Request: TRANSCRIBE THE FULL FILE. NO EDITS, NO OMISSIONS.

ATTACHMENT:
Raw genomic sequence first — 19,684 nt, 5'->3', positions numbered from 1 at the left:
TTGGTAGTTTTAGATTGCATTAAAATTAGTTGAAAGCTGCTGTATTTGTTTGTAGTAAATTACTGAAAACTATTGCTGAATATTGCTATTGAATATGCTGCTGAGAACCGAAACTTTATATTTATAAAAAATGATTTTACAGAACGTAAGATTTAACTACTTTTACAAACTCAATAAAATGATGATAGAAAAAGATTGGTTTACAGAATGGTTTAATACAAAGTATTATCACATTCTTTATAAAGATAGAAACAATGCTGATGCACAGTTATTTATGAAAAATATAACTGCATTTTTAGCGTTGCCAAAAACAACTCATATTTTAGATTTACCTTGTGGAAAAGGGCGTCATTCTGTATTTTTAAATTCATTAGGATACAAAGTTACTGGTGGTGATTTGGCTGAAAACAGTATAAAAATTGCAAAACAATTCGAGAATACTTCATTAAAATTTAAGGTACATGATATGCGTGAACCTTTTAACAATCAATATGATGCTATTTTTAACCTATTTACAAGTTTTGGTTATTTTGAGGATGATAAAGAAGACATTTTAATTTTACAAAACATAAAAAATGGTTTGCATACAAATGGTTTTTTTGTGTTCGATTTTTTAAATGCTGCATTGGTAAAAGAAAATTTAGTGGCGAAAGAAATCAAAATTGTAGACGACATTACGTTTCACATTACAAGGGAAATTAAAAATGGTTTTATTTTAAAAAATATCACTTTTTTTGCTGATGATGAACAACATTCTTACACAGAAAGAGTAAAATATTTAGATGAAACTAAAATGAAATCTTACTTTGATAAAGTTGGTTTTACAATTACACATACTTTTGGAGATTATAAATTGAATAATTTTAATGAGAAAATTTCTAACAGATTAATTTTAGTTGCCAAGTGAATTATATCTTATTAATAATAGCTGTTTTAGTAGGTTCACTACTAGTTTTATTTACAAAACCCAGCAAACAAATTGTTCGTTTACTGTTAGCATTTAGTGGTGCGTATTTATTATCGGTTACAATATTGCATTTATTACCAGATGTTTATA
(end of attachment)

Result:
Raw genomic sequence first — 19,684 nt, 5'->3', positions numbered from 1 at the left:
TTGGTAGTTTTAGATTGCATTAAAATTAGTTGAAAGCTGCTGTATTTGTTTGTAGTAAATTACTGAAAACTATTGCTGAATATTGCTATTGAATATGCTGCTGAGAACCGAAACTTTATATTTATAAAAAATGATTTTACAGAACGTAAGATTTAACTACTTTTACAAACTCAATAAAATGATGATAGAAAAAGATTGGTTTACAGAATGGTTTAATACAAAGTATTATCACATTCTTTATAAAGATAGAAACAATGCTGATGCACAGTTATTTATGAAAAATATAACTGCATTTTTAGCGTTGCCAAAAACAACTCATATTTTAGATTTACCTTGTGGAAAAGGGCGTCATTCTGTATTTTTAAATTCATTAGGATACAAAGTTACTGGTGGTGATTTGGCTGAAAACAGTATAAAAATTGCAAAACAATTCGAGAATACTTCATTAAAATTTAAGGTACATGATATGCGTGAACCTTTTAACAATCAATATGATGCTATTTTTAACCTATTTACAAGTTTTGGTTATTTTGAGGATGATAAAGAAGACATTTTAATTTTACAAAACATAAAAAATGGTTTGCATACAAATGGTTTTTTTGTGTTCGATTTTTTAAATGCTGCATTGGTAAAAGAAAATTTAGTGGCGAAAGAAATCAAAATTGTAGACGACATTACGTTTCACATTACAAGGGAAATTAAAAATGGTTTTATTTTAAAAAATATCACTTTTTTTGCTGATGATGAACAACATTCTTACACAGAAAGAGTAAAATATTTAGATGAAACTAAAATGAAATCTTACTTTGATAAAGTTGGTTTTACAATTACACATACTTTTGGAGATTATAAATTGAATAATTTTAATGAGAAAATTTCTAACAGATTAATTTTAGTTGCCAAGTGAATTATATCTTATTAATAATAGCTGTTTTAGTAGGTTCACTACTAGTTTTATTTACAAAACCCAGCAAACAAATTGTTCGTTTACTGTTAGCATTTAGTGGTGCGTATTTATTATCGGTTACAATATTGCATTTATTACCAGATGTTTATA